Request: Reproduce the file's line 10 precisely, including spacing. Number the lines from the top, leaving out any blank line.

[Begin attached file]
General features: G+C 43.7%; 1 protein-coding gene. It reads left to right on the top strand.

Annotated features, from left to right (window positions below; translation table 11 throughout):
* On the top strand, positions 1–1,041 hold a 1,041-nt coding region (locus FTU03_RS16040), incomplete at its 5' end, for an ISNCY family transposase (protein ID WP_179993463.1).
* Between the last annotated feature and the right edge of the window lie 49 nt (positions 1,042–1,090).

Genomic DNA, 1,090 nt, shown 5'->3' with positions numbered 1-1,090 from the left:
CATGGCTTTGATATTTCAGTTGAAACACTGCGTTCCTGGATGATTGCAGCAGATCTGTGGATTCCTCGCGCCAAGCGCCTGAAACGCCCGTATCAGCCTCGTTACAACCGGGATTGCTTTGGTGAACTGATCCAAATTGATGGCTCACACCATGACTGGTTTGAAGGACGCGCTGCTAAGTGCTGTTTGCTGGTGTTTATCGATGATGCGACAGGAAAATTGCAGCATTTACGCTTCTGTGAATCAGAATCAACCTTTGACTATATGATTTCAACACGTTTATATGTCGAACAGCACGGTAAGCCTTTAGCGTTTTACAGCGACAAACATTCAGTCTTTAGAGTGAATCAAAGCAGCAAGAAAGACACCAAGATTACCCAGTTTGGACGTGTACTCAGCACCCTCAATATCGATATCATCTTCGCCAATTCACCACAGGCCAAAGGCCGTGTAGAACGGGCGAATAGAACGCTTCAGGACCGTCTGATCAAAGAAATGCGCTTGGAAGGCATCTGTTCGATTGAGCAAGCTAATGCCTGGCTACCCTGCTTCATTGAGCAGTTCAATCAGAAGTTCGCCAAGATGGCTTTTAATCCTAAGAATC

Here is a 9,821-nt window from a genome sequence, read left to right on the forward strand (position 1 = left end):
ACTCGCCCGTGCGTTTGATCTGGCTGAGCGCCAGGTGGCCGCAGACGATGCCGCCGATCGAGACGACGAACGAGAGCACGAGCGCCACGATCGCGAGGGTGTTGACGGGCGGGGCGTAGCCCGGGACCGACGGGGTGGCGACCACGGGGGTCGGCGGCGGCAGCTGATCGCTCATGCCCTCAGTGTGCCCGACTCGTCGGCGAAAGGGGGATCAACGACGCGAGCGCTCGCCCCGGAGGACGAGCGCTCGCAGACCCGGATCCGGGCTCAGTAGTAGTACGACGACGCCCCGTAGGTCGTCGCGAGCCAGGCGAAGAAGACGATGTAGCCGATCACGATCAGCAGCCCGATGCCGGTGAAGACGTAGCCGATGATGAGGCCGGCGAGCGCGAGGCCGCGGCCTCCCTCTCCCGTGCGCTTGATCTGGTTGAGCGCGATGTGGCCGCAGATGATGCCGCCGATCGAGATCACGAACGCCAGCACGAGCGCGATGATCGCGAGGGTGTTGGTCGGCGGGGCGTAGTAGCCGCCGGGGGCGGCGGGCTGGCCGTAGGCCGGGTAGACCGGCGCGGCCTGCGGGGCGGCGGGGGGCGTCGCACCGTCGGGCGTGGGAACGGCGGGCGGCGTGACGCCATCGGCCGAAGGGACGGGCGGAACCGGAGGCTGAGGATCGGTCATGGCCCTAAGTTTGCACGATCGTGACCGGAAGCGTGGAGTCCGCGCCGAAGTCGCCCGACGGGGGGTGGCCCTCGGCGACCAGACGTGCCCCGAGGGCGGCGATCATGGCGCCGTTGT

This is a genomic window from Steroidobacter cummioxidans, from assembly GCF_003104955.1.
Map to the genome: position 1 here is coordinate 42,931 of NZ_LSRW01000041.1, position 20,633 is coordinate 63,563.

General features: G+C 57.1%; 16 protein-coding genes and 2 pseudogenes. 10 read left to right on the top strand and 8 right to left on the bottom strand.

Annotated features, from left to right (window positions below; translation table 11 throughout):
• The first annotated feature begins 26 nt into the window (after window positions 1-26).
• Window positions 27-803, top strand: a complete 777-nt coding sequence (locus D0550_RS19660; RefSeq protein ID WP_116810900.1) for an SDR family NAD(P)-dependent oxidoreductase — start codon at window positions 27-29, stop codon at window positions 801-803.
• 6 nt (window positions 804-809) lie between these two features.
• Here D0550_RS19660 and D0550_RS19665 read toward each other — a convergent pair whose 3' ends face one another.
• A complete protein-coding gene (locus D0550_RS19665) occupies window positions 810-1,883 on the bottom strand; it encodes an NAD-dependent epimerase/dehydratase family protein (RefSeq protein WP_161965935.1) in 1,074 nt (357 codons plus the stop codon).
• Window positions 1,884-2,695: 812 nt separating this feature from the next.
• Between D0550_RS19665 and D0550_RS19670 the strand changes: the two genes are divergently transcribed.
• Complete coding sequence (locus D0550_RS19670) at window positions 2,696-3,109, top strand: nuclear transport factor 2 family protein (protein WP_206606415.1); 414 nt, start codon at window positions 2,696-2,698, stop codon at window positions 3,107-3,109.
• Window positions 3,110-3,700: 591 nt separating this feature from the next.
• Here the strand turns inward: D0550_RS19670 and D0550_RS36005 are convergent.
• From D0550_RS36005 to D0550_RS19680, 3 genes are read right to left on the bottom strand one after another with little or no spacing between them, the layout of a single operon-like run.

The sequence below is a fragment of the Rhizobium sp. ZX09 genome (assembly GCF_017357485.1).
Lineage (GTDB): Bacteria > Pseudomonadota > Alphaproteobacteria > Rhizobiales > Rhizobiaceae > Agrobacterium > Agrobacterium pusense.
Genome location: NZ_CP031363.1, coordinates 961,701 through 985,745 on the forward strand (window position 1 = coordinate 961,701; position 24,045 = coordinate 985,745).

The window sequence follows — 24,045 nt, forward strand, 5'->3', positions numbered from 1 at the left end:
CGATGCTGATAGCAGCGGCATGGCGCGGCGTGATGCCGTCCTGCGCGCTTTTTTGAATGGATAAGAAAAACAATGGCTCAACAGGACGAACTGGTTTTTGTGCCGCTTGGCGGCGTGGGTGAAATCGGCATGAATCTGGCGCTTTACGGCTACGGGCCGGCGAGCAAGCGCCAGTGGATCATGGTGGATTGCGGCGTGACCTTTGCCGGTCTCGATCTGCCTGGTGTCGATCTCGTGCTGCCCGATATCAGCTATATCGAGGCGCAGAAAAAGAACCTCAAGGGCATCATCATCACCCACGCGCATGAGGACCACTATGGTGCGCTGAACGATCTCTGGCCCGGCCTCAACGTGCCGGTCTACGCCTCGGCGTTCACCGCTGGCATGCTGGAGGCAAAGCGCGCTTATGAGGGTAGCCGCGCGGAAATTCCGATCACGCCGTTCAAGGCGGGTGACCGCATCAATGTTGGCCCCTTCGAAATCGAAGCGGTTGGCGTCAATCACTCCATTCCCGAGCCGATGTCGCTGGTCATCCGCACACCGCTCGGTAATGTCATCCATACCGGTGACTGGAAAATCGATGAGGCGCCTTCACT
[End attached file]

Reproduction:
Map to the genome: position 1 here is coordinate 42,931 of NZ_LSRW01000041.1, position 20,633 is coordinate 63,563.